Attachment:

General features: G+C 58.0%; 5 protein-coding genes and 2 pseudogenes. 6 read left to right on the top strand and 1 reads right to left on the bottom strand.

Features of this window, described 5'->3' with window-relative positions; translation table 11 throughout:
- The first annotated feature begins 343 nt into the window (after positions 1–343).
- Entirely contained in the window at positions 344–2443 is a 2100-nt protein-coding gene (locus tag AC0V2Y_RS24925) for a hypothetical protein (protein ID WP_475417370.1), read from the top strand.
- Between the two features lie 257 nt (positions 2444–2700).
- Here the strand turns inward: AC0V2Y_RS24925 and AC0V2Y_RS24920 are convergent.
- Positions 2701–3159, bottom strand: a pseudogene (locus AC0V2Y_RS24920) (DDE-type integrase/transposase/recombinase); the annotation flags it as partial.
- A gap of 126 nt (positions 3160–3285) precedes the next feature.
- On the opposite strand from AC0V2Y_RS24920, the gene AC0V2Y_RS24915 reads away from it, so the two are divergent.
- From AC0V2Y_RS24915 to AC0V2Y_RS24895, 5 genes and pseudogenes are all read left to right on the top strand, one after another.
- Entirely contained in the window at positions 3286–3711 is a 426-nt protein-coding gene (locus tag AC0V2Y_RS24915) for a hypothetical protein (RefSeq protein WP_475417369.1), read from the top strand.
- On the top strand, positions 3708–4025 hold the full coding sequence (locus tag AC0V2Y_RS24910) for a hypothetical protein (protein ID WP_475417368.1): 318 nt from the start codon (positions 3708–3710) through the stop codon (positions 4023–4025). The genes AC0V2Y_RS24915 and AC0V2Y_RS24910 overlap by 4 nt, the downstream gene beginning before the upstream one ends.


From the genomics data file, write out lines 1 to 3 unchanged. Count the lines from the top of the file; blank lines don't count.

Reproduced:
General features: G+C 58.0%; 5 protein-coding genes and 2 pseudogenes. 6 read left to right on the top strand and 1 reads right to left on the bottom strand.

Features of this window, described 5'->3' with window-relative positions; translation table 11 throughout:
- The first annotated feature begins 343 nt into the window (after positions 1–343).